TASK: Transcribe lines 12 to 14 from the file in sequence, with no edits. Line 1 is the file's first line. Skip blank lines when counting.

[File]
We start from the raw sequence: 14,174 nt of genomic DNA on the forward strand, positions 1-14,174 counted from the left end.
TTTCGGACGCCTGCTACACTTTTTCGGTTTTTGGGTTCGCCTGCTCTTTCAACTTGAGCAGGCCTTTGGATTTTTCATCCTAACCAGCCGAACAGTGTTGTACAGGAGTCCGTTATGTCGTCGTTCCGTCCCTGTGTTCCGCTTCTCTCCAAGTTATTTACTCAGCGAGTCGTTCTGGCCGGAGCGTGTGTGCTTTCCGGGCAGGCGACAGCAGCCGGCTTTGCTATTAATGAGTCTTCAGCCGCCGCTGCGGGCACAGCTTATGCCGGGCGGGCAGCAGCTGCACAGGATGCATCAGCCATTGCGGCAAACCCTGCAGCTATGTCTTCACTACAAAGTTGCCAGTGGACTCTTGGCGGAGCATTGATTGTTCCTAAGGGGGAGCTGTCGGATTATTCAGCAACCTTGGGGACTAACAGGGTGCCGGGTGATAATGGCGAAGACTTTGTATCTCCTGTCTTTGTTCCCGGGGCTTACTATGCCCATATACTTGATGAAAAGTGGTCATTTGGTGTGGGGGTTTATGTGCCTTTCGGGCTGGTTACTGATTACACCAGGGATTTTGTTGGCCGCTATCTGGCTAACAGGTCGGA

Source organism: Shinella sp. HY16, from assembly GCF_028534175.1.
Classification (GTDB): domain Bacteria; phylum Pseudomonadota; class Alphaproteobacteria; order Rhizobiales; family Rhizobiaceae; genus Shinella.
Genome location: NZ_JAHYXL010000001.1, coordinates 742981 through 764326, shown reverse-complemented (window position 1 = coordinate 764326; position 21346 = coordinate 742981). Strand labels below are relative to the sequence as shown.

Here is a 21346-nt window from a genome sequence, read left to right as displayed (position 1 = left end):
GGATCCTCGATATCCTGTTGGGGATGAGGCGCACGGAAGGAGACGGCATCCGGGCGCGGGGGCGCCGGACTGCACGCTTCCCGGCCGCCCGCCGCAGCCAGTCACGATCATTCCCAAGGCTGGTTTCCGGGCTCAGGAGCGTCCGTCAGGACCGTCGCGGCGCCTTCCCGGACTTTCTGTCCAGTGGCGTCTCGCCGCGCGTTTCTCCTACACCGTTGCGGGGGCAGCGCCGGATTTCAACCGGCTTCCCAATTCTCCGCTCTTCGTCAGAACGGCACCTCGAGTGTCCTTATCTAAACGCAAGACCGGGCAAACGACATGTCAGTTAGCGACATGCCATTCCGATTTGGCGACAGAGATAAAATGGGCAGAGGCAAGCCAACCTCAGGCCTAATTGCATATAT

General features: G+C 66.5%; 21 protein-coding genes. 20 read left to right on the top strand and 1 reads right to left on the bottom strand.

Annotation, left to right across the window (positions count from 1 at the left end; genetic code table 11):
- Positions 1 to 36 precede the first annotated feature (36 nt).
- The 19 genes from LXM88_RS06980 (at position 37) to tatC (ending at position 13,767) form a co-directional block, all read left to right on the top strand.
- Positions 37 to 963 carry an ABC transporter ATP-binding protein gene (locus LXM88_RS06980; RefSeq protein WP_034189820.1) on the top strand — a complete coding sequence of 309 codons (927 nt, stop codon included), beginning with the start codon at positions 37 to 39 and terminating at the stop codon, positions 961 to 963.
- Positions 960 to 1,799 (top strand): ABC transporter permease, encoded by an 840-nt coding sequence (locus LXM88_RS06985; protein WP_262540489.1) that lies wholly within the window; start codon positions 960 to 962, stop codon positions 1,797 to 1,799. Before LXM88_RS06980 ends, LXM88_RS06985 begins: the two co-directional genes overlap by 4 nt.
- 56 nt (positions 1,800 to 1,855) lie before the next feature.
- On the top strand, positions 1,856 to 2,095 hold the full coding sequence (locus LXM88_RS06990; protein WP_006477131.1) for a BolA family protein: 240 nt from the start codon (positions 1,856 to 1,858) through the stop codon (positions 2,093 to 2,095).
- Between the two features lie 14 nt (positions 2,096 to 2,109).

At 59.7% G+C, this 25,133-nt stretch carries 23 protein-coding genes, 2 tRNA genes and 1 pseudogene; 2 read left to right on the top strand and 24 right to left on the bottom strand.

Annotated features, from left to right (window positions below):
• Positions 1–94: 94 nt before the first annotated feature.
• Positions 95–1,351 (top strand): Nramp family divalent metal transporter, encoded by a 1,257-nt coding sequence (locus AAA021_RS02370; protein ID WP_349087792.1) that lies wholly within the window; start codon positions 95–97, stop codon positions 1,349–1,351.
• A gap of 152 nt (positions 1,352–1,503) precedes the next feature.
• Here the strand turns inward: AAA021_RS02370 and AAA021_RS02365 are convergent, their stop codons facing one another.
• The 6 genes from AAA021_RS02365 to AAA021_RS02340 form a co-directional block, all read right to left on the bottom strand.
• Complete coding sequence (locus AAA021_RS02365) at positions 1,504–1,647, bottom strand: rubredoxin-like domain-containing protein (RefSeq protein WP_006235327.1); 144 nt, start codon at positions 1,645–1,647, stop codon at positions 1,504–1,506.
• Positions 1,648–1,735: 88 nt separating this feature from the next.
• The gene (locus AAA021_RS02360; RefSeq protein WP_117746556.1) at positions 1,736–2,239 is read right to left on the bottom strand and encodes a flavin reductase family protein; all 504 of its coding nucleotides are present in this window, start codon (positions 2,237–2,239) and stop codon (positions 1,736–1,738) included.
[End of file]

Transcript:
- Positions 37 to 963 carry an ABC transporter ATP-binding protein gene (locus LXM88_RS06980; RefSeq protein WP_034189820.1) on the top strand — a complete coding sequence of 309 codons (927 nt, stop codon included), beginning with the start codon at positions 37 to 39 and terminating at the stop codon, positions 961 to 963.
- Positions 960 to 1,799 (top strand): ABC transporter permease, encoded by an 840-nt coding sequence (locus LXM88_RS06985; protein WP_262540489.1) that lies wholly within the window; start codon positions 960 to 962, stop codon positions 1,797 to 1,799. Before LXM88_RS06980 ends, LXM88_RS06985 begins: the two co-directional genes overlap by 4 nt.
- 56 nt (positions 1,800 to 1,855) lie before the next feature.